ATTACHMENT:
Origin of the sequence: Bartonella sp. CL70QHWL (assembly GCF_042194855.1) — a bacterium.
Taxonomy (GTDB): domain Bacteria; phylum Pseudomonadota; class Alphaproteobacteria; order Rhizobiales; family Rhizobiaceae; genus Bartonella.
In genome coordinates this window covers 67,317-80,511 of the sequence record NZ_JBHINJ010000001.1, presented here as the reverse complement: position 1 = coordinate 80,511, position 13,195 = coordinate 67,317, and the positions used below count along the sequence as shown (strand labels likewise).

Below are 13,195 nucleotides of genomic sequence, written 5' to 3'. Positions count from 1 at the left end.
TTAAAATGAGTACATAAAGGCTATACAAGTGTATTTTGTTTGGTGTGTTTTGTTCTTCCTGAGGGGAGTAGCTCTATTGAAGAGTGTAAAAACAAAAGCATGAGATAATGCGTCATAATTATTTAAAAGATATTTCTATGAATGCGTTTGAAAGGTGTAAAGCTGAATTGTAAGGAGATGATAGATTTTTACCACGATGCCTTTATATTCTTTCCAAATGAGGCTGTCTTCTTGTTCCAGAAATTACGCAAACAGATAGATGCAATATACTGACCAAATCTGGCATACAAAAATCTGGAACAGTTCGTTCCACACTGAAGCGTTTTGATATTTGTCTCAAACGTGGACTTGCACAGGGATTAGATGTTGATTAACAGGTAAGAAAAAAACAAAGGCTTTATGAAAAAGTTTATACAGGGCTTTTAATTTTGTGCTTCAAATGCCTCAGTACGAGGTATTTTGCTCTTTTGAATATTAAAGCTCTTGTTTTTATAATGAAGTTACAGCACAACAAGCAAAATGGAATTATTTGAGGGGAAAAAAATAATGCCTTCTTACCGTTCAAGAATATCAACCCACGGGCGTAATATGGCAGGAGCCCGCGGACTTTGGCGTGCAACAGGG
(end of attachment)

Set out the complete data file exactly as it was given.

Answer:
Origin of the sequence: Bartonella sp. CL70QHWL (assembly GCF_042194855.1) — a bacterium.
Taxonomy (GTDB): domain Bacteria; phylum Pseudomonadota; class Alphaproteobacteria; order Rhizobiales; family Rhizobiaceae; genus Bartonella.
In genome coordinates this window covers 67,317-80,511 of the sequence record NZ_JBHINJ010000001.1, presented here as the reverse complement: position 1 = coordinate 80,511, position 13,195 = coordinate 67,317, and the positions used below count along the sequence as shown (strand labels likewise).

Below are 13,195 nucleotides of genomic sequence, written 5' to 3'. Positions count from 1 at the left end.
TTAAAATGAGTACATAAAGGCTATACAAGTGTATTTTGTTTGGTGTGTTTTGTTCTTCCTGAGGGGAGTAGCTCTATTGAAGAGTGTAAAAACAAAAGCATGAGATAATGCGTCATAATTATTTAAAAGATATTTCTATGAATGCGTTTGAAAGGTGTAAAGCTGAATTGTAAGGAGATGATAGATTTTTACCACGATGCCTTTATATTCTTTCCAAATGAGGCTGTCTTCTTGTTCCAGAAATTACGCAAACAGATAGATGCAATATACTGACCAAATCTGGCATACAAAAATCTGGAACAGTTCGTTCCACACTGAAGCGTTTTGATATTTGTCTCAAACGTGGACTTGCACAGGGATTAGATGTTGATTAACAGGTAAGAAAAAAACAAAGGCTTTATGAAAAAGTTTATACAGGGCTTTTAATTTTGTGCTTCAAATGCCTCAGTACGAGGTATTTTGCTCTTTTGAATATTAAAGCTCTTGTTTTTATAATGAAGTTACAGCACAACAAGCAAAATGGAATTATTTGAGGGGAAAAAAATAATGCCTTCTTACCGTTCAAGAATATCAACCCACGGGCGTAATATGGCAGGAGCCCGCGGACTTTGGCGTGCAACAGGG